Prayer brings God down into our life. It was when Jesus was praying, that He was transfigured. True prayer always transfigures! One who lives habitually with Christ, becomes like Christ.
In the Christian’s devotional life, prayer has an essential place. The godly men of the Bible were all men of prayer. Jesus, who showed us in Himself the ideal Christian life, had regular habits of prayer. He who would live the Christian life well, must regularly commune with God!
It is important, however, that we understand clearly what it is to pray. It is not enough that at stated times we go over certain forms of prayer. We only pray, when we speak to God what is in our heart as a desire, a longing, or a burden.
Jesus teaches that we are to pray to God as our Father. We must come to Him, therefore, as His redeemed children, with the genuineness, the simplicity, the confidence of children. When we stand at God’s throne of grace and speak the name “Father” and ask for a child’s blessing, we are sure of instant welcome.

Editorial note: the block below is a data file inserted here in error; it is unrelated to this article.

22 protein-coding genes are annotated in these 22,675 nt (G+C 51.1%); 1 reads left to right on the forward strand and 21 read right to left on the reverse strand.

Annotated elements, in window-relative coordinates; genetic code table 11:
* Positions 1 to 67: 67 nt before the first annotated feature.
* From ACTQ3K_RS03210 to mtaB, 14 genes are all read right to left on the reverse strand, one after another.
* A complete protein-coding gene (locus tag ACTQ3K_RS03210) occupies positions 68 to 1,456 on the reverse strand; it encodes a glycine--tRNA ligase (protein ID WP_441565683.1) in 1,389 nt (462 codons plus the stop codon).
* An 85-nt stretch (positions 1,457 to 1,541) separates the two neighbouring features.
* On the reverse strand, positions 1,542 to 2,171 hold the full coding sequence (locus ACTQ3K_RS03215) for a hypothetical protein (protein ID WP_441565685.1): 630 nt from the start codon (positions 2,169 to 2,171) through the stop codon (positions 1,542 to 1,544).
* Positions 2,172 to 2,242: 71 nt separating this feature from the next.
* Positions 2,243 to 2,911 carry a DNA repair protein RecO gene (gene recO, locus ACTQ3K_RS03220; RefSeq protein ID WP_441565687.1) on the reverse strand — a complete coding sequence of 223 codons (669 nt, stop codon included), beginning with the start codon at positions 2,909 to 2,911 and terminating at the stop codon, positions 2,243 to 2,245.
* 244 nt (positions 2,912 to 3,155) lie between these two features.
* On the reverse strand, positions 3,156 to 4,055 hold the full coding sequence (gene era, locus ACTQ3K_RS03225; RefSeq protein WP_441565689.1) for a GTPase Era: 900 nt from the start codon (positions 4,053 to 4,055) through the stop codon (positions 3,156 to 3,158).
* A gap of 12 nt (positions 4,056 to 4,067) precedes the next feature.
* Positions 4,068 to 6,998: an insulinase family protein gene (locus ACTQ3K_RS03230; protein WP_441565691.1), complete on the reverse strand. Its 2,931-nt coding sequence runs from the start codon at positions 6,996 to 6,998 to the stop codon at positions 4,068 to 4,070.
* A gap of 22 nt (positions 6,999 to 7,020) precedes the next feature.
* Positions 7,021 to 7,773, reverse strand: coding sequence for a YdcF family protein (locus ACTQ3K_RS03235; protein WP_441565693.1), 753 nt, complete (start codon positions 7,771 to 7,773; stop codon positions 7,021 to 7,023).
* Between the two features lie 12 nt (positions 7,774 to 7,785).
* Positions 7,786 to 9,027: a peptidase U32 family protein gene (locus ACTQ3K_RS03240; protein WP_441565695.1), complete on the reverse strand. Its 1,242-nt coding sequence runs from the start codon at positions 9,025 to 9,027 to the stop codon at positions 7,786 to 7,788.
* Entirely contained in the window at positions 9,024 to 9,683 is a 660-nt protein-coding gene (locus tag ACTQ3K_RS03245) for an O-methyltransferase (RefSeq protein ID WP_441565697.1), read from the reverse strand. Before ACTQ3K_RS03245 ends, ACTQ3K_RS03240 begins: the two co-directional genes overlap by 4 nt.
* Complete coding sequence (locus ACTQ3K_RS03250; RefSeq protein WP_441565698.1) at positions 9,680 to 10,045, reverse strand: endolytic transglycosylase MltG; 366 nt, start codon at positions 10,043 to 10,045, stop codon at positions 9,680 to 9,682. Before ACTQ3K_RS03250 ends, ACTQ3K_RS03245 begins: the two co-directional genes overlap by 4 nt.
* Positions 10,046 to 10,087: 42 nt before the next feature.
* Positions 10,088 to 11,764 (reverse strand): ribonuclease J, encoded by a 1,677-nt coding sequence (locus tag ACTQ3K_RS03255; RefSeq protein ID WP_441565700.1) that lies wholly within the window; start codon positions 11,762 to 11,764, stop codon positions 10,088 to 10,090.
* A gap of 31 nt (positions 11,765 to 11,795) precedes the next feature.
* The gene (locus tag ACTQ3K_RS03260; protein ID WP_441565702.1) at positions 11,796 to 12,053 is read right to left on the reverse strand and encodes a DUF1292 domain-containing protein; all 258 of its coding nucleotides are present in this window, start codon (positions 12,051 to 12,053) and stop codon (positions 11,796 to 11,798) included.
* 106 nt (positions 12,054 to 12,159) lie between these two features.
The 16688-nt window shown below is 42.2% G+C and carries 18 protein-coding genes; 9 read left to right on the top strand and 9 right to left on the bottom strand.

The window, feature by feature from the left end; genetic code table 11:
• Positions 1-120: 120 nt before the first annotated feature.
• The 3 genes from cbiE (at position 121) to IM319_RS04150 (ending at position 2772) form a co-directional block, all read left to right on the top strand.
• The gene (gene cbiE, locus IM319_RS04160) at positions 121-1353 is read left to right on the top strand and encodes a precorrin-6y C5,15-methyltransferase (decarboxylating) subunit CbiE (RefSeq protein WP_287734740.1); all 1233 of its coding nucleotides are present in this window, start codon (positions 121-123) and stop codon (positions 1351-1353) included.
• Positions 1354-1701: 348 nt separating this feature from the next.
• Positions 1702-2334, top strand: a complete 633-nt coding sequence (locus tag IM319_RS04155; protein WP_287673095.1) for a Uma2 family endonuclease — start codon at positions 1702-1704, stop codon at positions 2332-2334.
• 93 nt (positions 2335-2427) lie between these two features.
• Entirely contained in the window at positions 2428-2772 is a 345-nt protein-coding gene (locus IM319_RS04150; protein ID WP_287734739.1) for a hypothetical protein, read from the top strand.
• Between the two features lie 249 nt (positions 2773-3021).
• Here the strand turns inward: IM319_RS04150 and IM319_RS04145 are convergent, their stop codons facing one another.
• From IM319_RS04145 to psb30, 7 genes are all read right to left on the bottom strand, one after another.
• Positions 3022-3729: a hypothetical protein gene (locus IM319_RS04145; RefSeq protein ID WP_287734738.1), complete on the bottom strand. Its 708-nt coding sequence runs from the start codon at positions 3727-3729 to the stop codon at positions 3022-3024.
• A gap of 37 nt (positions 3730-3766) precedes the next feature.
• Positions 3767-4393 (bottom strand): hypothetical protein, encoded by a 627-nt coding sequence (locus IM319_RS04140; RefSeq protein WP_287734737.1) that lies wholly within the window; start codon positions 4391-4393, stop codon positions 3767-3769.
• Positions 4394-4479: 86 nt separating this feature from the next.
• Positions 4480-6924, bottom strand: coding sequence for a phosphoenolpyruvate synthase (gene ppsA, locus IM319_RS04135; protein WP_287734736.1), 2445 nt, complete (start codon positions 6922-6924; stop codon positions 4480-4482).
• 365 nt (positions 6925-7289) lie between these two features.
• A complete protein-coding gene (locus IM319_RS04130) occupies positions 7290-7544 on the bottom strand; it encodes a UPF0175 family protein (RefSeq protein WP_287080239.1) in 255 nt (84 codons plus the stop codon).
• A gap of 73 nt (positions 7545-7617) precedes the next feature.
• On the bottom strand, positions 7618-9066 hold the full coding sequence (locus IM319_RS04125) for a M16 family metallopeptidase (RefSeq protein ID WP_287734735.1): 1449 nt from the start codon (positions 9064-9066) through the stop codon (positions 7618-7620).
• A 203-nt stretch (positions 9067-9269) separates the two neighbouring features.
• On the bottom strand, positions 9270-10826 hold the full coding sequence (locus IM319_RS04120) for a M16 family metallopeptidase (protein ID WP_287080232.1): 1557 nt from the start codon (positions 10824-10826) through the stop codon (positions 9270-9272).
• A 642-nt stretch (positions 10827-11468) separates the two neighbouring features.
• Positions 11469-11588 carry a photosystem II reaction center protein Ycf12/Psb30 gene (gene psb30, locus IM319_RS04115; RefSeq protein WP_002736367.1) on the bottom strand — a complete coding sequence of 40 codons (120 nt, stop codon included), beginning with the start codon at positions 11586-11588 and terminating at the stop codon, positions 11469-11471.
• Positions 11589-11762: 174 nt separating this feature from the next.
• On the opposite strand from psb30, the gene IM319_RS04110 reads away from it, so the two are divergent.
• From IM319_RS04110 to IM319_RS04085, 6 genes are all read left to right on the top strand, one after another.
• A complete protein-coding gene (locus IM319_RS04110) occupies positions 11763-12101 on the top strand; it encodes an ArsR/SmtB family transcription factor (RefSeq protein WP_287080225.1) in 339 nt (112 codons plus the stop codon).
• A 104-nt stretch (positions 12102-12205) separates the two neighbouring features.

Many people think of prayer only as coming to God with requests. They only tell Him their needs. They never bow before Him nor speak to Him, unless there is something they wish Him to do for them.
What would you think of a friend of yours who never came to you nor talked with you, except when he wanted to ask some favor of you? True friendship finds many of its sweetest moments, when there is no help to ask, but when only love’s communion fills the happy time. It should be so in our relation with our heavenly Father. If we care to be with Him only when we have a favor to ask of Him, then there is something lacking in our love!
We are not to suppose that when Jesus spent whole nights in prayer, He was making requests all the time. He went away from the trying, struggling, troublesome life of the busy days among the people, to find shelter, rest, and renewal of strength, in sweet converse with His Father. Just so, most of the time we spend in prayer should be given to communion with God.
A minister relates that one Saturday morning, when he was in his study preparing his sermon, his little child opened the door and came in, stealing softly to his side. Somewhat impatiently, the father turned to her and asked, “What do you want, my child?”